Apparently, the developer Delray Beach is counting on to revive West Atlantic Avenue barely will make its self-imposed deadline this week.
BH3, which the community redevelopment agency chose last spring for the three blocks east of the Fairfield Inn, had hoped to submit a site plan in November. But Schiller asked for more time so the developer could rework the plan to better accommodate a grocery store.
That new deadline is Friday. On Monday, Schiller told me that he expects BH3 to meet that deadline “by the skin of our teeth.” He said BH3 hoped to finalize the plan by Wednesday and deliver it to the city today.
Schiller wouldn’t reveal details of the new plan, though he saw “an iteration” and is “really excited” about the new version. Schiller also wouldn’t discuss names of potential grocers.
The store became a sticking point because it has been a CRA priority and the agency wants it as part of the project. There is no chain grocer between Swinton Avenue and Interstate 95 in the northwest and southwest neighborhoods. Company representatives wanted a more prominent location within the development.
You can’t overemphasize how much Delray Beach is betting on this project—called The Set and intended to market The Set—and how impatient city officials are for it to begin. The CRA first agreed to a sale of the roughly nine acres in late 2016. Three years later, the CRA terminated the purchase agreement because the developer couldn’t show sufficient financing.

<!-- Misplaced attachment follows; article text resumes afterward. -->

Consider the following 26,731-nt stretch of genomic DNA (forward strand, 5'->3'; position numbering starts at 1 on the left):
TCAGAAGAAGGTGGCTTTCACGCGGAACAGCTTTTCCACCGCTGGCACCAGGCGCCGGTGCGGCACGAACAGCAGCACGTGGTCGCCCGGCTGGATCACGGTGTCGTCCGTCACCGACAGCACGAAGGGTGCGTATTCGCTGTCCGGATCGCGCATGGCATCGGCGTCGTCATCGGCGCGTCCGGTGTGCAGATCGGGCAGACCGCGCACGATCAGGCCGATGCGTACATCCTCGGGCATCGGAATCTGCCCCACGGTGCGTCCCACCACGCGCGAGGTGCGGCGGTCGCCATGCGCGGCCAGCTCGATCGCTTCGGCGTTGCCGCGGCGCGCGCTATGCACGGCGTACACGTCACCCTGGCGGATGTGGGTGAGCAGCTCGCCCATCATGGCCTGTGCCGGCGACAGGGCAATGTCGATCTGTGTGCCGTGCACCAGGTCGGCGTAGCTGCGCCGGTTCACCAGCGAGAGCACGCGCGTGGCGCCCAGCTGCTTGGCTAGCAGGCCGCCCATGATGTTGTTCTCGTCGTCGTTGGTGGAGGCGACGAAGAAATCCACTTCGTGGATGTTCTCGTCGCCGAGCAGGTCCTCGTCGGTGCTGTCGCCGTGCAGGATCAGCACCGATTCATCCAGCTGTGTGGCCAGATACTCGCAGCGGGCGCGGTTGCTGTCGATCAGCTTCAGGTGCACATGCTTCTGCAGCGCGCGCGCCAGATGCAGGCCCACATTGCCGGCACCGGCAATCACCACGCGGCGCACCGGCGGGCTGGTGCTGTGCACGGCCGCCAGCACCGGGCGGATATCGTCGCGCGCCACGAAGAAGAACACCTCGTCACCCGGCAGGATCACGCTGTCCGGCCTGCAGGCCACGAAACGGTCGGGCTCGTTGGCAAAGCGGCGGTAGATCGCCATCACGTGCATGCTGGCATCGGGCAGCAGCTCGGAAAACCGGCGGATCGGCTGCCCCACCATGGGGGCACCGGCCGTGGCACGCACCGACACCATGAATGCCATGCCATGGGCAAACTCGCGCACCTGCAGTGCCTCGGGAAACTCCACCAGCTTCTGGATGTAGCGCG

So it’s already been a wait of more than six years in a growing economy. I’ll have more when I see the new plan.
City manager’s first meeting
Today is the first commission meeting for Delray Beach City Manager George Gretsas. Not surprisingly, since Gretsas started just 10 days ago, the agenda is light.
One item asks the commission to extend the deadline for the city to craft an ordinance regulating electric scooters. Last year, the Legislature allowed the scooters to operate in Florida but allowed cities and counties to write their own rules. It’s a rare example of Tallahassee not preempting home rule.
Scooters—especially dockless vehicles—have been controversial in some areas because of accidents and injuries to riders and pedestrians. Operators are pushing hard for local rules, especially in places such as Delray Beach, given the city’s vibrant downtown, proximity to the beach and limited parking.
According to a memo from City Attorney Lynn Gelin, staff hopes to present a proposed ordinance to the commission “in the near future.”
Lauzier loses one
Speaking of Delray Beach city managers, Gretsas’ predecessor has lost a round in court over his firing.
Mark Lauzier, whom the commission terminated nearly 11 months ago for violating the city charter, alleged in a lawsuit that he had whistleblower status. In one count of the lawsuit, Lauzier blamed the firing on his attempt to stop Mayor Shelly Petrolia from using city money to pay for her son’s trip to Tallahassee.
Last month, however, Palm Beach County Circuit Court Judge Lisa Small granted the city’s request to dismiss that count. Small did not dispute that Lauzier flagged Petrolia’s request, but the judge ruled that the incident didn’t rise to level of qualifying Lauzier for whistleblower status. That would have required evidence of a crime or “gross mismanagement” by Petrolia.